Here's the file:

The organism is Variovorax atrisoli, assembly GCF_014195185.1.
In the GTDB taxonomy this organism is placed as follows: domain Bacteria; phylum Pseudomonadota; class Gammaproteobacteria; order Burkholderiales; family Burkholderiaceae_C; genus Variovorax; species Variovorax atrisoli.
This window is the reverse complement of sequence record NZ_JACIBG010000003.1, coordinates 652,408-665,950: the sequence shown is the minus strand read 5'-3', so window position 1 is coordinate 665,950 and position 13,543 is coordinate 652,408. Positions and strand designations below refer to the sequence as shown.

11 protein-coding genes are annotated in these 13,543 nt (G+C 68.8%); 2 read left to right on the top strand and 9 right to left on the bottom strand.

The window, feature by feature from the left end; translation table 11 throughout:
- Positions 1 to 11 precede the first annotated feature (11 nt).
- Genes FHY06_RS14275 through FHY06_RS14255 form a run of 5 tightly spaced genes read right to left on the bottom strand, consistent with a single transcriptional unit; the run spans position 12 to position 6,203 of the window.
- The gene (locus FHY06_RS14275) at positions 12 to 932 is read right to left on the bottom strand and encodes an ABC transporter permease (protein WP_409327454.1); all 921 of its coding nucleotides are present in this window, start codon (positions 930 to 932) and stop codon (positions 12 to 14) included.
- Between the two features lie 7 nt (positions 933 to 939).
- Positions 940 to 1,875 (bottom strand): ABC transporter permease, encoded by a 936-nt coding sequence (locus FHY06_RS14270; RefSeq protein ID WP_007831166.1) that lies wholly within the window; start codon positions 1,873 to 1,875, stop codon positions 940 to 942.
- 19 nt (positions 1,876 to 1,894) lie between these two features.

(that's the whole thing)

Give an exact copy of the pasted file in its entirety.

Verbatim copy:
The organism is Variovorax atrisoli, assembly GCF_014195185.1.
In the GTDB taxonomy this organism is placed as follows: domain Bacteria; phylum Pseudomonadota; class Gammaproteobacteria; order Burkholderiales; family Burkholderiaceae_C; genus Variovorax; species Variovorax atrisoli.
This window is the reverse complement of sequence record NZ_JACIBG010000003.1, coordinates 652,408-665,950: the sequence shown is the minus strand read 5'-3', so window position 1 is coordinate 665,950 and position 13,543 is coordinate 652,408. Positions and strand designations below refer to the sequence as shown.

11 protein-coding genes are annotated in these 13,543 nt (G+C 68.8%); 2 read left to right on the top strand and 9 right to left on the bottom strand.

The window, feature by feature from the left end; translation table 11 throughout:
- Positions 1 to 11 precede the first annotated feature (11 nt).
- Genes FHY06_RS14275 through FHY06_RS14255 form a run of 5 tightly spaced genes read right to left on the bottom strand, consistent with a single transcriptional unit; the run spans position 12 to position 6,203 of the window.
- The gene (locus FHY06_RS14275) at positions 12 to 932 is read right to left on the bottom strand and encodes an ABC transporter permease (protein WP_409327454.1); all 921 of its coding nucleotides are present in this window, start codon (positions 930 to 932) and stop codon (positions 12 to 14) included.
- Between the two features lie 7 nt (positions 933 to 939).
- Positions 940 to 1,875 (bottom strand): ABC transporter permease, encoded by a 936-nt coding sequence (locus FHY06_RS14270; RefSeq protein ID WP_007831166.1) that lies wholly within the window; start codon positions 1,873 to 1,875, stop codon positions 940 to 942.
- 19 nt (positions 1,876 to 1,894) lie between these two features.